Update: Tyler Cowen links to this long discussion of the dispute, which asks this very interesting question: "Will you some day download your e-books directly from [the publisher]'s website?" That sounds like a promising channel for eBooks. Say I want to read this book. Wouldn't it be nice if I could just type "The Inheritance of Rome" into Google and land on the Viking website, where I could then purchase the eBook directly from the publisher with a few clicks through Google Checkout? If I had the option to email my purchased download to my Kindle device, it would be nearly as convenient as buying it through Amazon's web page. (Assuming the format was readable on the Kindle.)

Friday, January 29, 2010

Bullying: An Academic Crime?

My first reaction upon seeing this story, after visceral disgust and rage, was that there ought to be some consequences for teen girls who bully a classmate to death. People have lost college admissions for less. But as PG pointed out, revoking admission for plagiarism is kosher because it's "an academic crime," whereas bullying goes on everywhere.

So what is an "academic crime"? Isn't this sort of bullying something that "brings into question your honesty, maturity, or moral character," just like plagiarism? If you can receive points toward admission for community service, leadership in extracurricular activities, and other holistic factors, why shouldn't you be downgraded for instigating the death of a classmate? (Presuming, of course, that authorities investigate and find you've committed wrongdoing?)

Thursday, January 28, 2010

Finland saved by mittens?

Via Metafilter:
Simo Häyhä is often revered as the deadliest sniper in history. Using nothing more than a Mosin-Nagant sniper rifle with stock iron sights, Häyhä is credited with felling 542 Soviet soldiers during the Finnish Winter War (with as many as 150 more kills by SMG). Nicknamed "The White Death", Häyhä spent weeks in snow-covered forests, enduring sub-zero temperatures while sniping Russian officers, weapons crews and snipers. The Soviets placed a bounty on Häyhä's head, utilizing counter-snipers and artillery fire in an attempt to kill him. Over the course of only three months, the 5'3" Häyhä (a farmer by trade) killed upwards of 800 of the Red Army soldiers deployed to Finland. Despite eventually being shot in the face by a Russian sharpshooter, Häyhä recovered and passed away in 2002 at the age of 96.
When asked in 1998 how he had become such a good shot, he answered, "Practice."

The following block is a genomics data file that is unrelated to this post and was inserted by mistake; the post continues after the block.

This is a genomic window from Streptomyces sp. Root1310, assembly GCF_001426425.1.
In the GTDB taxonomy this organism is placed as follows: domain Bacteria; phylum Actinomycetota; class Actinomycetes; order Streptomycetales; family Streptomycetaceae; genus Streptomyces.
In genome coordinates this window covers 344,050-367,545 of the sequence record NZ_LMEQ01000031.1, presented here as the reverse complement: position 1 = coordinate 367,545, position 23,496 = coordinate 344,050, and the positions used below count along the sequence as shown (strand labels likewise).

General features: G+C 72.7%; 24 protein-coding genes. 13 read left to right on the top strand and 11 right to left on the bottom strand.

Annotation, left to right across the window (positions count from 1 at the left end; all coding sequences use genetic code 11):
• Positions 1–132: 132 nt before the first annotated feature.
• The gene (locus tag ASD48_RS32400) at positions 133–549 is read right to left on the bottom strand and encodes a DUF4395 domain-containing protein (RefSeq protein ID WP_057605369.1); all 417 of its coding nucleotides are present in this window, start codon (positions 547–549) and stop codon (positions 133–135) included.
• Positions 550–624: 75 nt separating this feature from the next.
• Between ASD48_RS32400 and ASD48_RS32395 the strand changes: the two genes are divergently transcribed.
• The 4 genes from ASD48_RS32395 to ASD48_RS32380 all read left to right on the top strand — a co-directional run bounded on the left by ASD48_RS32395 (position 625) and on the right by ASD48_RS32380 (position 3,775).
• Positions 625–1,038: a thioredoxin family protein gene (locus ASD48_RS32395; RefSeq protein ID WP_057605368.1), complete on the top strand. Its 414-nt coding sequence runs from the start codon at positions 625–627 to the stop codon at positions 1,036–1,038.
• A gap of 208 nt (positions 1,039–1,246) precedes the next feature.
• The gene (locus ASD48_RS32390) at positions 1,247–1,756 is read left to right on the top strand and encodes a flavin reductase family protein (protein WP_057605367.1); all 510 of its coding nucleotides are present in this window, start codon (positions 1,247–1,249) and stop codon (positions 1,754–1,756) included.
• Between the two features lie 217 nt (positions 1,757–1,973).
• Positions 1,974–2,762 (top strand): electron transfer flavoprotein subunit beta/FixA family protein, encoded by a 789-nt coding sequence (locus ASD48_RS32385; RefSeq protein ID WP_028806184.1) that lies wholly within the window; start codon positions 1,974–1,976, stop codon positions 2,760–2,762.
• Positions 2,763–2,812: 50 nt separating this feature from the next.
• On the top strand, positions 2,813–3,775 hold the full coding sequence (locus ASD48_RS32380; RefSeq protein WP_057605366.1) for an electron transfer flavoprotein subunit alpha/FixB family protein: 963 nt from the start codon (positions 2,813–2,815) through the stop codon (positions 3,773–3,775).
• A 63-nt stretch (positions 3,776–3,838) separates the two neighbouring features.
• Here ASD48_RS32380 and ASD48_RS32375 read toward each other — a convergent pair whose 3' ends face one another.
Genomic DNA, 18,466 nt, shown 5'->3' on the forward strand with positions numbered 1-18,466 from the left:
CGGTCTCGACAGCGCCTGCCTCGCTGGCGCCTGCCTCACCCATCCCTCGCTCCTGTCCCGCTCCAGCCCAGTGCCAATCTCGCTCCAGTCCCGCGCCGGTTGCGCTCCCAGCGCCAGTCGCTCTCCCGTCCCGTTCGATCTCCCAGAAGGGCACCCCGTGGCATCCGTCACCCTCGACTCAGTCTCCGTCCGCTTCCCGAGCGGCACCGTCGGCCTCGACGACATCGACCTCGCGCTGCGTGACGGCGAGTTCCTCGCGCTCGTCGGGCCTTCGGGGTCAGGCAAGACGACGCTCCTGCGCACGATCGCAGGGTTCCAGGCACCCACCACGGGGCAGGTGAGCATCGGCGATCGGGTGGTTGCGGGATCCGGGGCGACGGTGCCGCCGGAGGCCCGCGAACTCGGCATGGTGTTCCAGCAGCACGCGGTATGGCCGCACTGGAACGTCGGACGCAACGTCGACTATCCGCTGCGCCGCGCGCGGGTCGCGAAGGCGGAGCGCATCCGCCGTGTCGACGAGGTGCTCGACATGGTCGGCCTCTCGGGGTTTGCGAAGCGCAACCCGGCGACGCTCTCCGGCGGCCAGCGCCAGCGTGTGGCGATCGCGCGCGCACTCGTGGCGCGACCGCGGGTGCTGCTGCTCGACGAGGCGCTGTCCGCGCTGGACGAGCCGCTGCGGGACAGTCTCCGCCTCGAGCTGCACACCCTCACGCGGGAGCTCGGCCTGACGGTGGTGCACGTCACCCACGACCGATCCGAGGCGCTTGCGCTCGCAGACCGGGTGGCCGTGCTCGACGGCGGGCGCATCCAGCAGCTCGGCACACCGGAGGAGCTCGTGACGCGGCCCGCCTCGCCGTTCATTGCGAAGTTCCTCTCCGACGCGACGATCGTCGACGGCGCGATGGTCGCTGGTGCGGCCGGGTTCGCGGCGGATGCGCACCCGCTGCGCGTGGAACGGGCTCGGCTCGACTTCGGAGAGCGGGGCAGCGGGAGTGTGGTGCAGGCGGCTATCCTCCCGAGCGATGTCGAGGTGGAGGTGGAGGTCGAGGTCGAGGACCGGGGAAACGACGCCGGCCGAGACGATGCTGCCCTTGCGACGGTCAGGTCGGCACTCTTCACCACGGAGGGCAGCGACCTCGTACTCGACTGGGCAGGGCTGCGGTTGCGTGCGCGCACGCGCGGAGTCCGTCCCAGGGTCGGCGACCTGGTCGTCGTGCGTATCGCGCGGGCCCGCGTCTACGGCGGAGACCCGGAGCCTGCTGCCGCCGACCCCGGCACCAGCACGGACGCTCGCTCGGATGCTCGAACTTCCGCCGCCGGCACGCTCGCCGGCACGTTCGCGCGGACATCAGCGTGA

But the secret of Häyhä's success may have been in his mittens:
One of the reasons Häyhä was so successful, believe it or not, was because of his mitten ensemble. They consisted of three layers: the bottom layer was an incredibly finely knitted tight-fitting glove made of handspun yarn, finer than commercial woolen knits could be found at that time. The second layer was a fingerless mitt that stopped short of the base of his fingers, while covering his wrist and the first joint of his thumb. The outer layer was made of heavy, thick wool, in a technique unique to scandinavia called nålbinding, which was looped rather than knitted. This nålbinded mitten, in addition to being virtually impervious to cold, also had a split in it for his trigger finger, so he could fire his rifle without taking them off.

The underglove was fine enough that he could reload his rifle without taking THAT off, drastically reducing the amount of time that his hands had to be exposed to the cold. And if he did have to do maintenance on his rifle that required the underglove to come off, he could put the wrist-covering mitt back on; because that covered the pulse point in his wrist, it kept his blood warmer longer and kept feeling in his fingers.

The Russians, by contrast, had thick, bulky gloves or mittens in a single layer. The gloves had to be taken off to reload, which caused a lot of wasted time due to numb fingers. And the mittens had to be taken off even to FIRE the gun! Numb, frostbitten hands were the cause of many poor shots and lost ammunition, or even parts of the rifle if field maintenance had to be done.

so. Hoorah for mittens! Warm hands, strong people!
My mittens are not this cool.

Wednesday, January 27, 2010

Skinflint 2.0

What I really need is an iPhone app that cross-references my downloaded Kindle samples with the card catalog at my local library.

Mini Book Review: The Red Wolf Conspiracy

Are you tired of waiting for Scott Lynch to finish the next Gentlemen Bastards book? Have you exhausted the complete Robin Hobb catalog and are stymied from further satisfaction due to her prohibition on fan fiction? Maybe want to give a new author a whirl? Try this. The sequel is already out, so if you like it, there's no need to jones in vain. The action is well-paced, the world well-realized, and the characters appealing. If it has a few improbable twists ... at least the plucky tarboy in love with the prince's betrothed isn't also the secret son of the emperor or something.

Tuesday, January 26, 2010

Flatter me

Phoebe has some interesting thoughts on the elusiveness of flattering clothes: in particular, how the very secondary sex characteristics that appeal to the "Darwinian hindbrain" make clothes unflattering.